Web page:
Thursday, April 30, 2009

Broken News and the Climate Science Memo

I read a piece of front page breaking news. It didn't feel powerful or interested or questioning or humble enough. And I thought of this...

I left at a time...when the Baltimore Sun was earning 37 percent profits...

All that R&D money that was supposed to go in to make newspapers more essential, more viable, more able to explain the complexities of the world. It went to shareholders in the Tribune Company. Or the L.A. Times Mirror Company before that. And ultimately, when the internet did hit, they had an inferior product that was not essential enough that they could charge online for it...


The internet, while it's great for commentary and froth, doesn't do very much first generation reporting at all. And it can't sustain that. The economic model can't sustain that kind of reporting. And to lose to that, because you didn't value - they had contempt for their own product, these people. I mean, how...do you give it away for free?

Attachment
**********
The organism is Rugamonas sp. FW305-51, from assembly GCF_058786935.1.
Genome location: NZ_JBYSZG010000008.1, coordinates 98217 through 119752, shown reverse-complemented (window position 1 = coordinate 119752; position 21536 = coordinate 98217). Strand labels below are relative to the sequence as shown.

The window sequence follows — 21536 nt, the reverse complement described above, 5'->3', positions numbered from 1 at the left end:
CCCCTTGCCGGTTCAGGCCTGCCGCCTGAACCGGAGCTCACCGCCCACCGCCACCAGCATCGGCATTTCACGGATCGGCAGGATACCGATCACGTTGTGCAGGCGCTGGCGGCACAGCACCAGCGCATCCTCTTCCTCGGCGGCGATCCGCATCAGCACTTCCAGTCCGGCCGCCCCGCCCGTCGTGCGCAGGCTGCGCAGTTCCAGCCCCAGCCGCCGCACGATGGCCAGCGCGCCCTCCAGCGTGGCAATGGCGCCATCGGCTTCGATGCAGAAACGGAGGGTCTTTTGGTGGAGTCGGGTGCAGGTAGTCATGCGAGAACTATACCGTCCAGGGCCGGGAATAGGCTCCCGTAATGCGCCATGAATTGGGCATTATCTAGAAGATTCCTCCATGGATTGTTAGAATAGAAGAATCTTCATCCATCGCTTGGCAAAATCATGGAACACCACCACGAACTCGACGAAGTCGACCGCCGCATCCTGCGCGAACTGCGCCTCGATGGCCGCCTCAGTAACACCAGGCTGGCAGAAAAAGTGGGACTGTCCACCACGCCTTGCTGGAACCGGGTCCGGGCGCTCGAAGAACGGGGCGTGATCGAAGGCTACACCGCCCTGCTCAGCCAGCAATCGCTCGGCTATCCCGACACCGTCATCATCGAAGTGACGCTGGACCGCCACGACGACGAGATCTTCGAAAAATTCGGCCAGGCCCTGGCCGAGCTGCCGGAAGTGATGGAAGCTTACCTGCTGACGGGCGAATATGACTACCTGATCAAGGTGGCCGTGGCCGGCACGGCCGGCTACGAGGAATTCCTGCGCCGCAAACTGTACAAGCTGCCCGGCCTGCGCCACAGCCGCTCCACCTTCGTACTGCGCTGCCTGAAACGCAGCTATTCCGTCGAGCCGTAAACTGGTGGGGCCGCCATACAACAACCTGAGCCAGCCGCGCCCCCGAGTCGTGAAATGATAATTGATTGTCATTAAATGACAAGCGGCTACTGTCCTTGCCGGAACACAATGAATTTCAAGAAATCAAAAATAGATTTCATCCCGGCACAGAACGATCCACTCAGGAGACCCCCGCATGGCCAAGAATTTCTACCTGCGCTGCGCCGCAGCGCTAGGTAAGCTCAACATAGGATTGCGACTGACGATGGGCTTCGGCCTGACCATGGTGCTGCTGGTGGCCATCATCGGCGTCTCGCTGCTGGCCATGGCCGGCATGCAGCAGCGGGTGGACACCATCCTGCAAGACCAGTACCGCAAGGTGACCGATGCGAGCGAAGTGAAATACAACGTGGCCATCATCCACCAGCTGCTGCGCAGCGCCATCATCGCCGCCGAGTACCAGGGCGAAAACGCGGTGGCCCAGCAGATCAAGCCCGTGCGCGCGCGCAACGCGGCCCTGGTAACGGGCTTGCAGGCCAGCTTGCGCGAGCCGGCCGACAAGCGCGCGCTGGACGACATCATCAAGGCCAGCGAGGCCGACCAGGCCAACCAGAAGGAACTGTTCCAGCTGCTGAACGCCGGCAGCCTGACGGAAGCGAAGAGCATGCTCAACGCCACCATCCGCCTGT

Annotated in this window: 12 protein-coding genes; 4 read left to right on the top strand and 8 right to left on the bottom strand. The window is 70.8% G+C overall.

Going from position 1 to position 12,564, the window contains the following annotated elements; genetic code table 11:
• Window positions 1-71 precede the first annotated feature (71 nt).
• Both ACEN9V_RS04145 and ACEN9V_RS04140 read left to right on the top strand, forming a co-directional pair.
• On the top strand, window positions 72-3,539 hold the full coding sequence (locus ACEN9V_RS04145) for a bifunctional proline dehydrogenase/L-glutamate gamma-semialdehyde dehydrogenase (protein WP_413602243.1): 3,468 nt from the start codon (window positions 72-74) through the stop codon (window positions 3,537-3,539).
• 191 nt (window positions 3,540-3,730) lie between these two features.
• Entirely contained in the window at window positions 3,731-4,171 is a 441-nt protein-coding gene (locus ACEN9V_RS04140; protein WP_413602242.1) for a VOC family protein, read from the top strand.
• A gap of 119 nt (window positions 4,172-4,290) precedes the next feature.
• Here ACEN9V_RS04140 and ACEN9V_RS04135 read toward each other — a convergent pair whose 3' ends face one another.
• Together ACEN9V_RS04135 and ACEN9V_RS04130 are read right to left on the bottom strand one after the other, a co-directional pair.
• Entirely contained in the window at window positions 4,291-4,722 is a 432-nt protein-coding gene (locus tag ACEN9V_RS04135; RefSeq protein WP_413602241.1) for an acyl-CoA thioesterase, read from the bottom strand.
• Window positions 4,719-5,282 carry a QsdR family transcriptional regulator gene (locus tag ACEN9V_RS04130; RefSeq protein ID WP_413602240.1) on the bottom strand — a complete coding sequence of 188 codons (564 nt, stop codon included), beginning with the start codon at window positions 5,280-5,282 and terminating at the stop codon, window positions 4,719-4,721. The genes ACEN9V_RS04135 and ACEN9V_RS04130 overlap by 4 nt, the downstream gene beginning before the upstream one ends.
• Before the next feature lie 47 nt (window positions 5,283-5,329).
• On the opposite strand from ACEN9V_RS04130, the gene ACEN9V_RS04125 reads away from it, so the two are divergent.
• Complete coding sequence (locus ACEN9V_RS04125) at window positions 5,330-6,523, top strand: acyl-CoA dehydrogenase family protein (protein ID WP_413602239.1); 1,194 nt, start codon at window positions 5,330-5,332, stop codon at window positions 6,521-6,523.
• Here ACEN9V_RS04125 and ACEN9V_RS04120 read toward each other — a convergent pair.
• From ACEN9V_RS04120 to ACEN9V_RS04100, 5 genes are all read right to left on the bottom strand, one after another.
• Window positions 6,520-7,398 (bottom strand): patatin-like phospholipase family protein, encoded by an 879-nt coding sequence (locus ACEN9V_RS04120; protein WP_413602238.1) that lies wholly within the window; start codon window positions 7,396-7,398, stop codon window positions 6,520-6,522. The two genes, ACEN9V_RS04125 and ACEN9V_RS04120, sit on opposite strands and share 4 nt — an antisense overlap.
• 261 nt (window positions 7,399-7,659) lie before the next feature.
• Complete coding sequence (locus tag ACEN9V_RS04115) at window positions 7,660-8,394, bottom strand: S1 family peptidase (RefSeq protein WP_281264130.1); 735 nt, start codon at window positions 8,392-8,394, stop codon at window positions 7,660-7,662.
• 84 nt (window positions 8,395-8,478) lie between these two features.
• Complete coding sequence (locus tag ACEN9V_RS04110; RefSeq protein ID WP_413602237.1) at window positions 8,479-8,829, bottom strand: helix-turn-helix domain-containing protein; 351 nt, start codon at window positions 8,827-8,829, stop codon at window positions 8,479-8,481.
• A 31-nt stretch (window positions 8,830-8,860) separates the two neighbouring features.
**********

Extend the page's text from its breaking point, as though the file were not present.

But, for 20 years, they looked upon the copy as being the stuff that went around the ads. The ads were the God. And then all of a sudden the ads were not there, and the copy, they had had contempt for. And they had - they had actually marginalized themselves.

That's David Simon, creator of The Wire, in an interview with Bill Moyers.

And I realize it's a stretch to make that connection.

But.

I think it's worth noting that Andy Revkin, the journalist that wrote that front page article, also blogged about the edited memo.* And his posts, in my opinion, are much more powerful than his front page story.

But maybe I'm just a sucker for the vernacular.

Or maybe another way newspapers marginalized themselves (and continue to marginalize themselves) was (is) by clinging to a communication style that's aggressively non-conversational.

And now I've changed the subject, so now I'm going to stop. For tonight.

I'm still convinced there is something in here, though. Something.

*Note: And also worth noting that he gets paid to blog. By the same company that pays him to write front page stories.

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